Currently Being ModeratedJul 26, 2012 1:50 PM (in response to MgFrobozz)
Have you installed the Sony XDCAM plugins?
Currently Being ModeratedJul 26, 2012 2:08 PM (in response to MgFrobozz)
And because I care more than uncle grump, here's where you can find the xdcam plugins (at least last time I looked).
Currently Being ModeratedJul 26, 2012 4:05 PM (in response to MgFrobozz)
Thanks for the advice. I installed these packages from https://www.servicesplus.sel.sony.com/SoftwareFreeDownload.aspx ...
PDZKP1 XDCAM TRANSFER_v212/XDCAM_Transfer_2_12_0.dmg
... and hit restart (which rebooted the OS). I opened FCP again, and retested. No change; out_xdcam_09_57_50_19.mov still plays correctly, and out_xdcam_09_57_50_20.mov still crashes FCP with a divide-by-0.
Currently Being ModeratedJul 26, 2012 6:22 PM (in response to MgFrobozz)
first, have you tried deleting your fcp preferences? www.digitalrebellion.com has a great utiltiy to do this.
And you might consider converting your material to prores. Although you can work with xdcam material natively in fcp, converting to prores has some advantages. Rendering and exporting will be faster with prores material.
Currently Being ModeratedJul 27, 2012 8:08 AM (in response to Michael Grenadier)
Final Cut Pro utilizes the QuickTime API but it would appear that Apple rewrote certain aspects (perhaps before they existed in QuickTime) so it does not obey the specifications exactly. I've seen certain situatins where FCP expects a certain amount of 0x0 bytes after an ImageDescription extension otherwise it will crash, which forces you to break the QuickTime spec, although luckily the file is still readable by other applications.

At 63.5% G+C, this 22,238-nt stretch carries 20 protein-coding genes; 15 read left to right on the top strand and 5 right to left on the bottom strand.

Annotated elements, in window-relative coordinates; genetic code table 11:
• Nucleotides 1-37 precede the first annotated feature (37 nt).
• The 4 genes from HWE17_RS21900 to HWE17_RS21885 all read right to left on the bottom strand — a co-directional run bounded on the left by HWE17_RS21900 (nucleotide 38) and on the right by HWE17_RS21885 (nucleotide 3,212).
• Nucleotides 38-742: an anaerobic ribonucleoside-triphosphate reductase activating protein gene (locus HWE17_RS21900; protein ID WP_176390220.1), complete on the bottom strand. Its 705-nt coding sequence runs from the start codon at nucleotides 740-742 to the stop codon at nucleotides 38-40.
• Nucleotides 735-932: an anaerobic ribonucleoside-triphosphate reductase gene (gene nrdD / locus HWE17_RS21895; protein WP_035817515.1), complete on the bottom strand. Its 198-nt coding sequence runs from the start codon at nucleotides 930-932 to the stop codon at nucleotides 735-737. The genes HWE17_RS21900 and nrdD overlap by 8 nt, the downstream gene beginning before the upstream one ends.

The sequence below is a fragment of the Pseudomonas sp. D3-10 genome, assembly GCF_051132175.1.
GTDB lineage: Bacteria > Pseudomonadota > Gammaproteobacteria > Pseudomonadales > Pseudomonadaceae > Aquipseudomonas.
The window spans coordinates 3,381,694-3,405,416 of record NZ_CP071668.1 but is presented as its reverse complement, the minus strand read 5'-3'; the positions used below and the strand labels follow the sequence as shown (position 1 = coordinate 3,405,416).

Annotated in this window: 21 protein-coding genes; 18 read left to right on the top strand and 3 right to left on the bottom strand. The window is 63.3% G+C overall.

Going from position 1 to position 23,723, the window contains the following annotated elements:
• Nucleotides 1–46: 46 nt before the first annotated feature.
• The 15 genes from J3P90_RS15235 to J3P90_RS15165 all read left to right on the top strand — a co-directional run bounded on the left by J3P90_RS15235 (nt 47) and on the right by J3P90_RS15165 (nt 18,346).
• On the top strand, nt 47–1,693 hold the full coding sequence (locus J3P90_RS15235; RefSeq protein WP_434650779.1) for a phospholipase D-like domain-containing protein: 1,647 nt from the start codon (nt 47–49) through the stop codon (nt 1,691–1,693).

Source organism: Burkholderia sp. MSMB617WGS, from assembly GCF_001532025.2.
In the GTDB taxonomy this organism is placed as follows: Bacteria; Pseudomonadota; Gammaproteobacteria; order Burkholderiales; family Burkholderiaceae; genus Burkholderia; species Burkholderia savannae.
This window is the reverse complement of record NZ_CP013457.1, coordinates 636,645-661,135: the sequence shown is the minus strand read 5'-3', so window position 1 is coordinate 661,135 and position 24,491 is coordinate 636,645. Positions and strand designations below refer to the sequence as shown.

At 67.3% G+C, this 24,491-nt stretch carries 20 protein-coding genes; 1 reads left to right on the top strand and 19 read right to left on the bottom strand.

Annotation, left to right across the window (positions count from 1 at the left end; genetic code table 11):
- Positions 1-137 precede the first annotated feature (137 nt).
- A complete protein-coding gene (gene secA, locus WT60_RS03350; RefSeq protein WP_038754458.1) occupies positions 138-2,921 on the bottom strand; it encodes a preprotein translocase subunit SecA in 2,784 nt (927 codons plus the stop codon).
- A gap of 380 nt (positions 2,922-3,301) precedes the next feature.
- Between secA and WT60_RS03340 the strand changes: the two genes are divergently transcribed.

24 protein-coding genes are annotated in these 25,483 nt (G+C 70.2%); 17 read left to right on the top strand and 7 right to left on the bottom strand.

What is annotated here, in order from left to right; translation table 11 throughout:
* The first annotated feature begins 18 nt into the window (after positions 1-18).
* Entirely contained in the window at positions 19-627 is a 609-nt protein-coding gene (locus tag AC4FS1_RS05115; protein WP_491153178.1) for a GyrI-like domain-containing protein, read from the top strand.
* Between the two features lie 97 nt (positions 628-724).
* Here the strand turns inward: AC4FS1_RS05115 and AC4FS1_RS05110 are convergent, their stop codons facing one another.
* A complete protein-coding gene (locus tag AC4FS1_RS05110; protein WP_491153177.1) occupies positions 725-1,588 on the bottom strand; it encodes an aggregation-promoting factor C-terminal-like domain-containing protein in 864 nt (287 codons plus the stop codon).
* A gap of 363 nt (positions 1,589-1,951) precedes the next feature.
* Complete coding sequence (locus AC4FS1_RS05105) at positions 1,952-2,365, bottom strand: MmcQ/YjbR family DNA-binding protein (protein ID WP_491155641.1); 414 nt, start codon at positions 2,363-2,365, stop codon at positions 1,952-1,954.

So it should not be assumed that a file that other QT apps read just fine will not have problems in FCP. The only thing I know for sure is that it will never be fixed so transcoding may be your best bet.
Currently Being ModeratedJul 27, 2012 9:02 AM (in response to Michael Grenadier)
Hi, Michael ...
Thanks for the hint. I shut down FCP, deleted the preferences, restarted FCP, and re-ran the test. Unfortunately, got the same results.
I noticed that I omitted a dialog in the original submission: it said "Attention - This clip does not match this sequence's setting or any of your sequence presets ... Change sequence settings to match the clip settings?". I had reflexly hit "yes". I tried "no", and it loaded and played without the divide-by-0 and crash. If I accept the change, it crashes. Without the crash, I was able to run Tools/AnalyzeMovie for both the working clip (http://www.aratas.org/apple_developer/out_xdcam_09_57_50_19.mov) and the problem clip (http://www.aratas.org/apple_developer/out_xdcam_09_57_50_20.mov), and it reports them both as Mpeg-2 viddeo at 24.092 Mbps. It also reports an XDCAM export for FCP as Mpeg-2 video (rather than XDCAM).